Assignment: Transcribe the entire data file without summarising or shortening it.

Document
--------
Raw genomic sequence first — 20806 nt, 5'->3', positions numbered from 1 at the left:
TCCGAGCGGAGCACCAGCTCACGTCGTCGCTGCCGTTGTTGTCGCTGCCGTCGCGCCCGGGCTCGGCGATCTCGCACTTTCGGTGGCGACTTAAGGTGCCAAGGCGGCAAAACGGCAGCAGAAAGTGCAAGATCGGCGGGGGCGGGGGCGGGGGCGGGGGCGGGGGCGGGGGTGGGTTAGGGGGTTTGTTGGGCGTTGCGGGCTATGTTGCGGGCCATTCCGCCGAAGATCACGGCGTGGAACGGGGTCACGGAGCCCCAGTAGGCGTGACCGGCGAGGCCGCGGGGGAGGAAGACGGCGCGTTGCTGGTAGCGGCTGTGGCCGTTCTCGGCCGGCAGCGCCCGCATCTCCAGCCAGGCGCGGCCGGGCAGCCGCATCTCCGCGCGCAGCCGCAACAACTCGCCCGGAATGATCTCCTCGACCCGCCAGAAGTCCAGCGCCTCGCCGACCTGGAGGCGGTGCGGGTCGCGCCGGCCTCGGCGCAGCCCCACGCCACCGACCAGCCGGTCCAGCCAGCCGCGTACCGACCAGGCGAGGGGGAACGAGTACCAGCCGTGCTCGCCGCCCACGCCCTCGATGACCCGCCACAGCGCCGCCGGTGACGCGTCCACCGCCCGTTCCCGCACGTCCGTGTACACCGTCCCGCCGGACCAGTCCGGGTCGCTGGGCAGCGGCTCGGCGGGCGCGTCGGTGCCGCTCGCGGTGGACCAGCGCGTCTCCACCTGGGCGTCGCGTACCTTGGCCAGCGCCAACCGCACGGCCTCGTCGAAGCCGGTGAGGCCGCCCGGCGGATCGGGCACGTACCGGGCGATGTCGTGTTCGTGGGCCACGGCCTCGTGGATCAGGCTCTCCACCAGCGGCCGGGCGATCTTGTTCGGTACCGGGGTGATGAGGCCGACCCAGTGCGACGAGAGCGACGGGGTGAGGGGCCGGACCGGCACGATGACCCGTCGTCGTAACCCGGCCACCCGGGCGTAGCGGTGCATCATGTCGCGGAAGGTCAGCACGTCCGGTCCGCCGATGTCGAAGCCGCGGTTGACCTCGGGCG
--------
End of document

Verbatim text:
Raw genomic sequence first — 20806 nt, 5'->3', positions numbered from 1 at the left:
TCCGAGCGGAGCACCAGCTCACGTCGTCGCTGCCGTTGTTGTCGCTGCCGTCGCGCCCGGGCTCGGCGATCTCGCACTTTCGGTGGCGACTTAAGGTGCCAAGGCGGCAAAACGGCAGCAGAAAGTGCAAGATCGGCGGGGGCGGGGGCGGGGGCGGGGGCGGGGGCGGGGGTGGGTTAGGGGGTTTGTTGGGCGTTGCGGGCTATGTTGCGGGCCATTCCGCCGAAGATCACGGCGTGGAACGGGGTCACGGAGCCCCAGTAGGCGTGACCGGCGAGGCCGCGGGGGAGGAAGACGGCGCGTTGCTGGTAGCGGCTGTGGCCGTTCTCGGCCGGCAGCGCCCGCATCTCCAGCCAGGCGCGGCCGGGCAGCCGCATCTCCGCGCGCAGCCGCAACAACTCGCCCGGAATGATCTCCTCGACCCGCCAGAAGTCCAGCGCCTCGCCGACCTGGAGGCGGTGCGGGTCGCGCCGGCCTCGGCGCAGCCCCACGCCACCGACCAGCCGGTCCAGCCAGCCGCGTACCGACCAGGCGAGGGGGAACGAGTACCAGCCGTGCTCGCCGCCCACGCCCTCGATGACCCGCCACAGCGCCGCCGGTGACGCGTCCACCGCCCGTTCCCGCACGTCCGTGTACACCGTCCCGCCGGACCAGTCCGGGTCGCTGGGCAGCGGCTCGGCGGGCGCGTCGGTGCCGCTCGCGGTGGACCAGCGCGTCTCCACCTGGGCGTCGCGTACCTTGGCCAGCGCCAACCGCACGGCCTCGTCGAAGCCGGTGAGGCCGCCCGGCGGATCGGGCACGTACCGGGCGATGTCGTGTTCGTGGGCCACGGCCTCGTGGATCAGGCTCTCCACCAGCGGCCGGGCGATCTTGTTCGGTACCGGGGTGATGAGGCCGACCCAGTGCGACGAGAGCGACGGGGTGAGGGGCCGGACCGGCACGATGACCCGTCGTCGTAACCCGGCCACCCGGGCGTAGCGGTGCATCATGTCGCGGAAGGTCAGCACGTCCGGTCCGCCGATGTCGAAGCCGCGGTTGACCTCGGGCG